To demonstrate constitutionally ineffective assistance of counsel, the movant must satisfy a two-prong test: (1) the performance of counsel must be so deficient as to impinge upon the guarantees of the Sixth Amendment to the United States Constitution; and (2) the deficient performance must be of a serious nature, prejudicing the movant's ability to obtain a fair trial. See State v. Rice, 261 Kan. 567, 599, 932 P.2d 981 (1997) (citing Strickland v. Washington, 466 U.S. 668, 687, 80 L. Ed. 2d 674, 104 S. Ct. 2052 [1984]).

'''In the context of guilty pleas, the first half of the Strickland v. Washington test is nothing more than a restatement of the standard of attorney competence already set forth in Tollett v. Henderson, [411 U.S. 258, 36 L. Ed. 2d 235, 93 S. Ct. 1602 (1973)], and McMann v. Richardson, [397 U.S. 759, 25 L. Ed. 2d 763, 90 S. Ct. 1441 (1970)]. The second, or "prejudice," requirement, on the other hand, focuses on whether counsel's constitutionally ineffective performance affected the outcome of the plea process. In other words, in order to satisfy the "prejudice" requirement, the defendant must show that there is a reasonable probability that, but for counsel's errors, he would not have pleaded guilty and would have insisted on going to trial.' 474 U.S. at 58-59." Muriithi, 273 Kan. at 956 (quoting Hill v. Lockhart, 474 U.S. 52, 58, 88 L. Ed. 2d 203, 106 S. Ct. 366 [1985]).

In evaluating counsel's performance, a court must view the representation in light of knowledge a reasonable attorney possessed, or should have possessed, at the time of the performance in question. "Wisdom gained through hindsight cannot be used to gauge effectiveness of counsel. In retrospect, the possibility that some strategy or procedure, different from that used by the accused's lawyer, might have brought about better results for the accused, is wholly insufficient to sustain a claim of ineffective assistance of counsel." State v. Hernandez, 227 Kan. 322, 328, 607 P.2d 452 (1980).

Failure to File Pretrial Motions

One of the allegations raised by the defendant is his trial attorney's failure to file any pretrial motions or to conduct pretrial investigations. As we understand, this failure demonstrates his attorney's intent to force the defendant to enter a plea instead of going to trial. However, the defendant fails to articulate what motions his attorney might have filed which would have benefitted the defense.

The defendant bears the burden of proving that the representation of his trial counsel was deficient to a preponderance of the evidence. Wright v. State, 5 Kan. App. 2d 494, 495, 619 P.2d 155 (1980); Rule 183(g) (2005 Kan. Ct. R. Annot. 228). Merely speculative allegations are insufficient to mandate an evidentiary hearing. See State v. Jackson, 255 Kan. 455, 463, 874 P.2d 1138 (1994).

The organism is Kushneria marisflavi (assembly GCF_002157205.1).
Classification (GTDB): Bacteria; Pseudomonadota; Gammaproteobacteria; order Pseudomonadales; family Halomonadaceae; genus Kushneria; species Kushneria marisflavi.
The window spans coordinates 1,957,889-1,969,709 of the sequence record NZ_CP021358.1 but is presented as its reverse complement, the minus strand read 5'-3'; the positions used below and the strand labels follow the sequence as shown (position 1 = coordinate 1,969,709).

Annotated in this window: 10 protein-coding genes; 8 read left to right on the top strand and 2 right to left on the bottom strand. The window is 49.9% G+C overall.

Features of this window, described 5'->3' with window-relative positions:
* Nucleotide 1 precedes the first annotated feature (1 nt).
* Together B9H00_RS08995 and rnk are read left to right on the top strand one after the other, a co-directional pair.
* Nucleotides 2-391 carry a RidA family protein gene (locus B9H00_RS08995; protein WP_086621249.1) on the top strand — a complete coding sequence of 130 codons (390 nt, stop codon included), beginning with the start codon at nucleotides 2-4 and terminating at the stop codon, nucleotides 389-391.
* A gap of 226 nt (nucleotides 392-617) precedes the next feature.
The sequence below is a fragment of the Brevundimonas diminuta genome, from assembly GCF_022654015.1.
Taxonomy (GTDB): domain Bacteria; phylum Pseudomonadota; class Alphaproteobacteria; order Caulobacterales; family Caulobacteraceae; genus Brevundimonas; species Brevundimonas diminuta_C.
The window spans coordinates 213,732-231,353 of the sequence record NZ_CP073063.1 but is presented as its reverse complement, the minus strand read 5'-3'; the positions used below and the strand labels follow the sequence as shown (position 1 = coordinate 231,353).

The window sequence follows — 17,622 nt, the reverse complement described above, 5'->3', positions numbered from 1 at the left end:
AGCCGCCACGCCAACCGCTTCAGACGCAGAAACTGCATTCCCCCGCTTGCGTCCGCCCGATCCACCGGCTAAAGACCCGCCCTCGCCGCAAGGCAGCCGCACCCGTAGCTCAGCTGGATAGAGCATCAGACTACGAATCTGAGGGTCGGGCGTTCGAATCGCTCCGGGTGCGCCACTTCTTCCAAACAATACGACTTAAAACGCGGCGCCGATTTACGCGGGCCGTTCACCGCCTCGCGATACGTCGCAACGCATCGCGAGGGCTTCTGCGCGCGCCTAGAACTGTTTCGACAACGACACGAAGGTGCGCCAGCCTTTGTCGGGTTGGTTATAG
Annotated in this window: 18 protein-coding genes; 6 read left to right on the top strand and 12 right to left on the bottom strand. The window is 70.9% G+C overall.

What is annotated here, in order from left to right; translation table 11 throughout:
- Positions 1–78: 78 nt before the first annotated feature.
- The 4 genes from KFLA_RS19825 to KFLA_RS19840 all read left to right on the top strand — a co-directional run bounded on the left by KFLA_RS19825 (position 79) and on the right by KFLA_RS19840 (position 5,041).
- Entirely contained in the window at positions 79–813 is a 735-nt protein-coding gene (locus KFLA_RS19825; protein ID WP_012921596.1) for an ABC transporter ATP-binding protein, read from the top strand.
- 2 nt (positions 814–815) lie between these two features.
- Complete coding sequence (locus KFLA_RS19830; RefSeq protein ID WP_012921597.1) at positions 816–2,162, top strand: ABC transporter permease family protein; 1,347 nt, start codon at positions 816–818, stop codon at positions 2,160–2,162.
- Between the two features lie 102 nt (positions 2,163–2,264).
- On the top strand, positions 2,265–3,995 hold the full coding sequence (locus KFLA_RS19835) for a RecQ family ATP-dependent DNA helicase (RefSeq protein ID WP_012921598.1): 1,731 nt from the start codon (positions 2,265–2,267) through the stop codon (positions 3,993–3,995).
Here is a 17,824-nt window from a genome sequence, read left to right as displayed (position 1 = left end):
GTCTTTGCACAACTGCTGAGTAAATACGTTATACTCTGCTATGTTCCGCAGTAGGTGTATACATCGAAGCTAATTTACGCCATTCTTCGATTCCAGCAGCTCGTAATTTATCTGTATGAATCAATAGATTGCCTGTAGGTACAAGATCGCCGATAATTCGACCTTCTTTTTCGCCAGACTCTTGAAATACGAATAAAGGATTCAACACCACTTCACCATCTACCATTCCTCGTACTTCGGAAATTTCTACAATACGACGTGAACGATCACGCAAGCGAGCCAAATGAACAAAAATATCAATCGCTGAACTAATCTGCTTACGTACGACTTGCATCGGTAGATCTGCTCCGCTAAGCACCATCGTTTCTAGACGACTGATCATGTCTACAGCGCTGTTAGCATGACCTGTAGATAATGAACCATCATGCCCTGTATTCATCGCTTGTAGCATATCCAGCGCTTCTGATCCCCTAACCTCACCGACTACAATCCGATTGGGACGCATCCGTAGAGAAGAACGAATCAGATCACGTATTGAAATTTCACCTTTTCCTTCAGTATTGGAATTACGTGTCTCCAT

Failure to Inform of Collateral Consequences

This defendant also contends his trial attorney was constitutionally ineffective in failing to inform the defendant that his convictions for robbery and burglary would not consolidate and would count separately in future criminal history determinations. This argument is devoid of legal merit. At the second plea agreement hearing, during which the defendant was present, the trial attorney stated:

"The benefit to the State is that by agreeing with us to withdraw this or the plea, they are getting a higher level felony 94 CR 630 as well as a person felony instead of a non-person. And I've advised Mr. Barahona what that means is if he is ever faced with a sentencing situation again, should he ever be convicted of another crime, his criminal history would be greater because of the burglary than it would have been for the criminal use of a communications facility."

Moreover, due process does not require that the defendant be notified of collateral consequences arising from entering a plea, including the effect such convictions might have on his or her future criminal history. See In re J.C., 260 Kan. 851, Syl. ¶ 2, 925 P.2d 415 (1996) (holding that juvenile's plea without being informed of the possibility that conviction might affect future status as a juvenile offender does not violate due process); City of Ottawa v. Lester, 16 Kan. App. 2d 244, 246-47, 822 P.2d 72 (1991) (due process does not require a criminal defendant to be informed of the possibility that a conviction as the result of a plea may be used to enhance the sentence for a later crime).

Therefore, even if defendant's attorney had failed to inform the defendant that the two person felonies to which he was entering a plea would count against his criminal history at a later date, this failure does not equal constitutionally deficient representation.

Failure to Provide Charges and a Copy of the Plea Agreement

Next, the defendant contends his attorney failed to provide the defendant with a copy of the charges filed against him and a copy of the plea agreement. While the record does not demonstrate the defendant was given his own copy of the plea agreement, which clearly lists the applicable charges and the sentencing range, the defendant acknowledged he had read and understood the plea agreement, evidenced by his signature.

Additionally, though the secondary charge in the agreement was subsequently amended, the amendment was explained to the defendant in open court. The defendant was told the applicable sentencing range and specifically questioned whether he understood the charges against him. Defense counsel's representation in this matter was constitutionally sufficient. Furthermore, if the representation had been deficient in this regard, the defendant cannot demonstrate prejudice therein.

Failure to Notify of Postrelease Supervision Period

The defendant also claims that his counsel was ineffective in failing to advise him of the potential postrelease supervisory period applicable to his convictions for robbery and burglary as a result of his plea. The record supports his contention, as it is silent on the issue of the period of postrelease supervision applicable to the defendant's convictions, except within the journal entry of sentencing.